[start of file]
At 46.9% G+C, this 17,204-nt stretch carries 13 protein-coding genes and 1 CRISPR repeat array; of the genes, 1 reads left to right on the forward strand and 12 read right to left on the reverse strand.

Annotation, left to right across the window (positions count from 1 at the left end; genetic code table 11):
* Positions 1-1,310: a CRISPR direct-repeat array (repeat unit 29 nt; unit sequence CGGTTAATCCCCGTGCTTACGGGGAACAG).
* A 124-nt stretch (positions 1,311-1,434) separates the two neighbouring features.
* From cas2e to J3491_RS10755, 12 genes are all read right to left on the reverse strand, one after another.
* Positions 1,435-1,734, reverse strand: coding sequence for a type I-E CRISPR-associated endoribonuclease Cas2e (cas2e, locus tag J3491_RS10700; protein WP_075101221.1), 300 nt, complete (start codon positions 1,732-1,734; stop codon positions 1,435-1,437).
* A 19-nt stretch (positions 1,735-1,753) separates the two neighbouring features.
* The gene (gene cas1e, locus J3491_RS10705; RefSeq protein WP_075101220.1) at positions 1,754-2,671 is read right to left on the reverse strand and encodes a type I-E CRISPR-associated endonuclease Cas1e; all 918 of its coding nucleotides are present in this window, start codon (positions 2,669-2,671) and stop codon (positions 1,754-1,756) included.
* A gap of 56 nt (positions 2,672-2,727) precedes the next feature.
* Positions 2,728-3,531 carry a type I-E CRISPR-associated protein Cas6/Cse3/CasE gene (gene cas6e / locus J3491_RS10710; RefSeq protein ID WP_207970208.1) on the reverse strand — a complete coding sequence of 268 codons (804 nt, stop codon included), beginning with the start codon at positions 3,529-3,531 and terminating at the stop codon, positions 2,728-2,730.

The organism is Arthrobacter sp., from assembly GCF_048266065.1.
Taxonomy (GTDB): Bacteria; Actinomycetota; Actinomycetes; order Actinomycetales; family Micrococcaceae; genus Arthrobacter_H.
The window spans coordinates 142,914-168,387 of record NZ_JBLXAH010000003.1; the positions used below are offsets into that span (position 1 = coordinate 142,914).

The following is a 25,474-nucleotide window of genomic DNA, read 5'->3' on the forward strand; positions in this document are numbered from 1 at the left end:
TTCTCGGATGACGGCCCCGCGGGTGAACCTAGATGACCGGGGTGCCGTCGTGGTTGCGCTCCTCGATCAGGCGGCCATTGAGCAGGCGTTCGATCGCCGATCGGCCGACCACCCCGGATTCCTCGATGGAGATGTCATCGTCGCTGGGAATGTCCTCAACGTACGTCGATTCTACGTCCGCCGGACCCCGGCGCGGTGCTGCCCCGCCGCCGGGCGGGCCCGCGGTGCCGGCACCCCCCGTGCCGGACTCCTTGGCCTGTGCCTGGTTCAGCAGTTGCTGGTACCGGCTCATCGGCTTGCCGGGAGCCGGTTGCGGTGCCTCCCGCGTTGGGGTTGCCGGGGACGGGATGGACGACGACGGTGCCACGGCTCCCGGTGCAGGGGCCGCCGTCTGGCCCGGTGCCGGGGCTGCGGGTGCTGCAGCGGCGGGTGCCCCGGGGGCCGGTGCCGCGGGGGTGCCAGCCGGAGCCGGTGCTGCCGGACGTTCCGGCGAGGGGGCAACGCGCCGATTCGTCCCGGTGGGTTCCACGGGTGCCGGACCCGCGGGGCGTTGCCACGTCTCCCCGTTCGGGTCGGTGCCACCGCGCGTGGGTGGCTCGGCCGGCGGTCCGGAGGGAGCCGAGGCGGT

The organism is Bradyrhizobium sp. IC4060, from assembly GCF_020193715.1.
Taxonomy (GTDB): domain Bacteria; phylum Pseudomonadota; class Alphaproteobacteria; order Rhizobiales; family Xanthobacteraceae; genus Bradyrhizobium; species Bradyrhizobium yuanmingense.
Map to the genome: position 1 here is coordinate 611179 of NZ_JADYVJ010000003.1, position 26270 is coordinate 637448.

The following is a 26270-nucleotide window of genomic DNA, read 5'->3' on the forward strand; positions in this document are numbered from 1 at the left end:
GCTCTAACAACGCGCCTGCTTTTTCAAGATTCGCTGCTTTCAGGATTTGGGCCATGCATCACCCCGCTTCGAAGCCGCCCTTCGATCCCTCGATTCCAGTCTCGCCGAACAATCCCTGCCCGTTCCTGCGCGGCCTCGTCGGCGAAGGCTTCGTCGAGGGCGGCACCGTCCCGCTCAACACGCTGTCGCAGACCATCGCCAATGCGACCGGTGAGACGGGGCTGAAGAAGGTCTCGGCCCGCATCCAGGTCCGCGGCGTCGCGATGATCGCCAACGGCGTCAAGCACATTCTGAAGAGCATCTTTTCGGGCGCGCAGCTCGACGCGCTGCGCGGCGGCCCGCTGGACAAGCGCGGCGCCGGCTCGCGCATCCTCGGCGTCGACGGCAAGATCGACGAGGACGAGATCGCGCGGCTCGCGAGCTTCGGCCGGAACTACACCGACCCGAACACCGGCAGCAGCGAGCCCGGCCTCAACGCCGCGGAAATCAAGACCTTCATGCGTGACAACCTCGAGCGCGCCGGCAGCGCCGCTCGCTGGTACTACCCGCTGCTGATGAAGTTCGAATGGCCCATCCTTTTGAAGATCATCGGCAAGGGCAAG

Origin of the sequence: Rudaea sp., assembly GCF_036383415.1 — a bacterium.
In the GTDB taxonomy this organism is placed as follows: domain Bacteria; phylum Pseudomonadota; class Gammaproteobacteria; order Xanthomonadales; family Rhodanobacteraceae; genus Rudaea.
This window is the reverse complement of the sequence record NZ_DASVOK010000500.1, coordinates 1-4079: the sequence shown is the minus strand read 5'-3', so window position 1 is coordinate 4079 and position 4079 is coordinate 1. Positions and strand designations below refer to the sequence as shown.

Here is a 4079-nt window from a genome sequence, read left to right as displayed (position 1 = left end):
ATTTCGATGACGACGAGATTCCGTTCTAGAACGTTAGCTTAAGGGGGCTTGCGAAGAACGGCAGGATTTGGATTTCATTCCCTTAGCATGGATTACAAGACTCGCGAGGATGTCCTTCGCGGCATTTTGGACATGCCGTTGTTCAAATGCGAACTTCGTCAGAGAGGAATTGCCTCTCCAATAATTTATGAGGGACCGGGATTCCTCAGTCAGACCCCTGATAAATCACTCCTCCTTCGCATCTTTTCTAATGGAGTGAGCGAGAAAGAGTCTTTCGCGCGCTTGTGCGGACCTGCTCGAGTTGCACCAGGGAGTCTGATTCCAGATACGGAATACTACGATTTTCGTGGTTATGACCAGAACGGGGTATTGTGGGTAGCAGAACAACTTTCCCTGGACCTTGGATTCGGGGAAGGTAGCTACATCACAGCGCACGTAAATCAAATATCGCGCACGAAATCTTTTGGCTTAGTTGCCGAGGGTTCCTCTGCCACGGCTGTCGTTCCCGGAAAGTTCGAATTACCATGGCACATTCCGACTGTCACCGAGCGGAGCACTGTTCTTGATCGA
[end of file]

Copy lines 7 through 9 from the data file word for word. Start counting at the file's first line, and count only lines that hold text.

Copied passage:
* A 19-nt stretch (positions 1,735-1,753) separates the two neighbouring features.
* The gene (gene cas1e, locus J3491_RS10705; RefSeq protein WP_075101220.1) at positions 1,754-2,671 is read right to left on the reverse strand and encodes a type I-E CRISPR-associated endonuclease Cas1e; all 918 of its coding nucleotides are present in this window, start codon (positions 2,669-2,671) and stop codon (positions 1,754-1,756) included.
* A gap of 56 nt (positions 2,672-2,727) precedes the next feature.